Prime Minister David Cameron and Oscar-winning actor Jennifer Lawrence share a common cause: in the past year both have spoken out against the inequities of the gender pay gap. It seems that decrying the inherent injustice of men earning more than women is now so uncontroversial anyone can join in and gain instant feminist kudos. Now it is academia’s turn.
Data analysed by Times Higher Education show that women working in UK universities on full-time academic contracts earn roughly 11 per cent less than men. For professors, this pay gap is smaller, with women earning 5.8 per cent less than their male counterparts: a difference of £4,570 a year.
In a bid to tackle this persistent gender pay gap many universities have set in place mentoring schemes to support female academics to negotiate their pay and apply for promotions. The University of Essex has just gone further and announced – to much applause – that it will be eliminating its gender pay gap in one fell swoop, by awarding one-off pay increases to female professors averaging about £4,000 a year (“University of Essex hikes salaries for female professors to eliminate pay gap”, News, 2 June).
When politicians, celebrities and vice-chancellors alike compete to outdo each other in condemning the gender pay gap, such special additional payments come to be seen as a logical solution to a seemingly intractable problem. Yet much of the rhetoric around the pay gap is misleading, and awarding wages based on biology only patronises women.
Talk of a gender pay gap gives the impression that men and women are differently paid for doing the same work for the same amount of time, teaching the same students and sitting side-by-side in meetings. Indeed, we do not need to look back too far to find a time when, in many sectors of the economy, such discrimination was formalised through employment contracts that allocated men and women to separate salary scales. Today, however, the world of work is very different.
In academia, men and women share a common salary scale and people at the same level earn the same amount irrespective of their gender. There is no “like-for-like” pay gap. Discussion of a gender pay gap becomes meaningful only when averages are examined. The 11 per cent pay gap for academics is arrived at by comparing the earnings of all women and men on full-time contracts. Headlines about this gap attract attention but, in skating over key factors that influence an individual’s salary, they do women – and men – few favours.
Data from the Higher Education Statistics Agency show that women comprise 45 per cent of academic staff in UK higher education. However, there are quite considerable variations by discipline. Although women and men are almost equally represented in social studies and humanities, more men work in science, engineering and technology disciplines while more women are employed in education and subjects allied to medicine.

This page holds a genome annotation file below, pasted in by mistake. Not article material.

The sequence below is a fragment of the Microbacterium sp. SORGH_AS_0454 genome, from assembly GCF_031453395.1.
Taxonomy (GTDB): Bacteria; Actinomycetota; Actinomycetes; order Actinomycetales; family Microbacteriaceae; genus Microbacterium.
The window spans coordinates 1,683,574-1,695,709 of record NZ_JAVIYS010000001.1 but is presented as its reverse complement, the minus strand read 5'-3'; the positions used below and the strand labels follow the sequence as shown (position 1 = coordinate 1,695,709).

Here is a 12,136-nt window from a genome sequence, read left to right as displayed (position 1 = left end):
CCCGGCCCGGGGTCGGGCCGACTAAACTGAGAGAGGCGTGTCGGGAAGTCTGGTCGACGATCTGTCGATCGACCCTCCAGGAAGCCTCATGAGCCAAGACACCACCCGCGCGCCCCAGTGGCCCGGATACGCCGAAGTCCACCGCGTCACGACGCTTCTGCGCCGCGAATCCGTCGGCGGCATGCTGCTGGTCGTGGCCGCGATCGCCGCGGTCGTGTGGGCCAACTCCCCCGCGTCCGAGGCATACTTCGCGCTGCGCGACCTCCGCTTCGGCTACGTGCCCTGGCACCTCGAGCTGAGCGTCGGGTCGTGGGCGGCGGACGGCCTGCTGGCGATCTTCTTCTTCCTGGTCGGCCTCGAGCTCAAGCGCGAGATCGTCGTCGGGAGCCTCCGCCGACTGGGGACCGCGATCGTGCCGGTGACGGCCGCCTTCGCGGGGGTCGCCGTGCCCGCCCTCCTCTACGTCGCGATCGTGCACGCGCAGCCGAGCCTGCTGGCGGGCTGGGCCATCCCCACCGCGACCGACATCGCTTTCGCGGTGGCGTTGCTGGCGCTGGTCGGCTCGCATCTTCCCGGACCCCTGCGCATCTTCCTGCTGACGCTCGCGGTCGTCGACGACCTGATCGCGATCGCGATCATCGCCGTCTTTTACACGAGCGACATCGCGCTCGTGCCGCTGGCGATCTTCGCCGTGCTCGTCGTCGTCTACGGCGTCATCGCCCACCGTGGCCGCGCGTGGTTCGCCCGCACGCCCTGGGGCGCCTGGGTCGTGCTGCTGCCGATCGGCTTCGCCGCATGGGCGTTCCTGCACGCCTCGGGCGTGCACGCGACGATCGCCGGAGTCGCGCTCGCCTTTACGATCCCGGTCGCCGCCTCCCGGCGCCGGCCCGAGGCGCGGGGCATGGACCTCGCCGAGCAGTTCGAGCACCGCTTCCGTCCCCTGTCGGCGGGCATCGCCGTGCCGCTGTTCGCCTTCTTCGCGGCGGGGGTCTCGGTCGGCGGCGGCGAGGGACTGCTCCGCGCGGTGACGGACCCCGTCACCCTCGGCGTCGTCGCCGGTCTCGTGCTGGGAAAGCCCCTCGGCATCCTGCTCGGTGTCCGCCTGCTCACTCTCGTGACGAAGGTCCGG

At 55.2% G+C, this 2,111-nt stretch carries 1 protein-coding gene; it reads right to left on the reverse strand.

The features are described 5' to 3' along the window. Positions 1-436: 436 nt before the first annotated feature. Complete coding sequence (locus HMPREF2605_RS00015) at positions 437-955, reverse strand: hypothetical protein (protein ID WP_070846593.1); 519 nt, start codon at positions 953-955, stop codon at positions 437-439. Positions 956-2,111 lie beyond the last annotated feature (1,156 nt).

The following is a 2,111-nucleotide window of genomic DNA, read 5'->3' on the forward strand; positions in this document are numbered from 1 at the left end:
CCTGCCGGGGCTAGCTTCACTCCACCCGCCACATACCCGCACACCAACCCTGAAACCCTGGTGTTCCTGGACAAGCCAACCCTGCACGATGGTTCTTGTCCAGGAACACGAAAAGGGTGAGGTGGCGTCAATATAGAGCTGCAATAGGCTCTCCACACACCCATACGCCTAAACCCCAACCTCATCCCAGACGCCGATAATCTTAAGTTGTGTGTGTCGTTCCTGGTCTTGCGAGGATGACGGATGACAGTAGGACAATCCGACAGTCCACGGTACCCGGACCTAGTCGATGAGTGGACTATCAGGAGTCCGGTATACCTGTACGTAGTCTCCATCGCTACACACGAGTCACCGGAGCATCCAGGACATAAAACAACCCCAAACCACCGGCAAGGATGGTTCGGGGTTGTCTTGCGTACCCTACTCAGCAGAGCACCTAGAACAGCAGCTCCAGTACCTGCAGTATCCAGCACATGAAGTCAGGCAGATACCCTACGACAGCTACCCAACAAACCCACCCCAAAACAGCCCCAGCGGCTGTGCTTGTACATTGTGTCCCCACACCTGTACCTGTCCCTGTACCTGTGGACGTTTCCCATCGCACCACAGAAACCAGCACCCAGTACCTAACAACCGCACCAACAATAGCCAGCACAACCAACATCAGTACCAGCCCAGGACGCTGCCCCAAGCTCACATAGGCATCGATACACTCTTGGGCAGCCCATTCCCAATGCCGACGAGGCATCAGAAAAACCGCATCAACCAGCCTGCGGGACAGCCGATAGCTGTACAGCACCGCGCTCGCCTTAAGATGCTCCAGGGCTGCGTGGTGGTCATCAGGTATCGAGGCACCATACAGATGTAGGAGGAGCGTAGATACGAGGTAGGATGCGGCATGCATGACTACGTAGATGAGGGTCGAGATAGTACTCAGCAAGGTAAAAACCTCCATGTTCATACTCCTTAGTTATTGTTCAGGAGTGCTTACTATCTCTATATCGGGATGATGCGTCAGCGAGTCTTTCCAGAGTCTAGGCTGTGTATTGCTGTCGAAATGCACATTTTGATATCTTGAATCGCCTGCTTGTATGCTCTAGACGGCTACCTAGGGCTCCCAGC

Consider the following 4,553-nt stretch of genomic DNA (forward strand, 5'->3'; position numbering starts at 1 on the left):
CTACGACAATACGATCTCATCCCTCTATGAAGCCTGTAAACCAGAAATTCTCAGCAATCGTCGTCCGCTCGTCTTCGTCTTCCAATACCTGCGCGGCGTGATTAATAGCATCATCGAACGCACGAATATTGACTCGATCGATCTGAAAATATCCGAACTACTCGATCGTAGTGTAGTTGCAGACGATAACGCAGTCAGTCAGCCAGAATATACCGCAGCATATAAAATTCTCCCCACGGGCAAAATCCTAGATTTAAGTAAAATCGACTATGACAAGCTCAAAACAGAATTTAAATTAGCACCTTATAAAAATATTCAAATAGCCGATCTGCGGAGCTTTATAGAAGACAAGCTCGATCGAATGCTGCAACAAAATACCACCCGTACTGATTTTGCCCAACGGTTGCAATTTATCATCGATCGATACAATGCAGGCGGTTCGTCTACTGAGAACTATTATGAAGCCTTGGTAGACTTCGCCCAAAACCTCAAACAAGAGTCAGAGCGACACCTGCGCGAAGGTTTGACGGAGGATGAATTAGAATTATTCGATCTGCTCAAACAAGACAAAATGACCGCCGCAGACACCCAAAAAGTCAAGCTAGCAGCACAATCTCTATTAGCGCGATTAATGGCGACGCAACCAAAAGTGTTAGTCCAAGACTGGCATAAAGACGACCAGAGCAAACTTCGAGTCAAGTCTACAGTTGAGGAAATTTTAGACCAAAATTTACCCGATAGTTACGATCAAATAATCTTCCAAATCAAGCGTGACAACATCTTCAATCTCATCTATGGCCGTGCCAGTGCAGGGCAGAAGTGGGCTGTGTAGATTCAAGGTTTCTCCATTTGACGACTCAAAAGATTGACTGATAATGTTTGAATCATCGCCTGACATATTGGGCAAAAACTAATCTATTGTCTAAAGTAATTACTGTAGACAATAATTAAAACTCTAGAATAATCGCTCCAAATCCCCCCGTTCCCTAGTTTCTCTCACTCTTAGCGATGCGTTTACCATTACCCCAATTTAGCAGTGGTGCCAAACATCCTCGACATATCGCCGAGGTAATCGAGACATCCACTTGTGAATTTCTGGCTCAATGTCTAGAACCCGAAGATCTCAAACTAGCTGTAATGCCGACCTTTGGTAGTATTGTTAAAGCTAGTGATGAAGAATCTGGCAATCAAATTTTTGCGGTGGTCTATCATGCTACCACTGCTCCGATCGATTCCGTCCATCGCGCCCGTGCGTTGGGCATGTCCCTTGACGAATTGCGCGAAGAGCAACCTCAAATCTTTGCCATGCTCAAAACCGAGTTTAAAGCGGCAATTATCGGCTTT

Although we may wish it were otherwise, people working at the cutting edge of scientific and technological research can command higher salaries because they have competitive employment options in the private sector that are rarely available to those working in humanities disciplines. Furthermore, discipline impacts upon career structure – which, in turn, has an effect on salary. Academics in education or nursing departments are likely to have spent the first part of their careers working as teachers or nurses. When they then embark on an academic career they compete against colleagues of the same age in other departments who are already in possession of a portfolio of publications.
Alarmist headlines ignore the historical legacy of the under-representation of women in academia. It was only in 1948 that women were first permitted to graduate from the University of Cambridge, but, by 1992, women had begun to outnumber men at undergraduate level. People nearing retirement age today began their careers in the mid-1970s when there were still very real discrepancies in the educational opportunities available to men and women. It is hardly surprising then that, today, across all disciplines, older – and therefore better paid – men are predominant. It takes time for such previous inequalities to work themselves out, but the falling average pay gap shows that this is happening.
The current discourse promotes a false perception that women are disadvantaged in academia and need special treatment to achieve equal status with their male colleagues. One-off payments to “compensate” for the average gender pay gap, such as the one made at Essex, reward biology rather than merit. They suggest that women should be paid more just for being female, rather than for publishing papers or generating funding. Female academics have no need for such pity-payments.
Finally, the gender obsession detracts from other, far greater, pay inequalities. Many women employed by universities work in catering or housekeeping. They clean the offices and make the coffee for academics. I suspect that they may well be envious of the additional £4,000 female professors at Essex are about to receive.
Joanna Williams is the author of Consuming Higher Education, Why Learning Can’t Be Bought and Academic Freedom in an Age of Conformity: Confronting the Fear of Knowledge.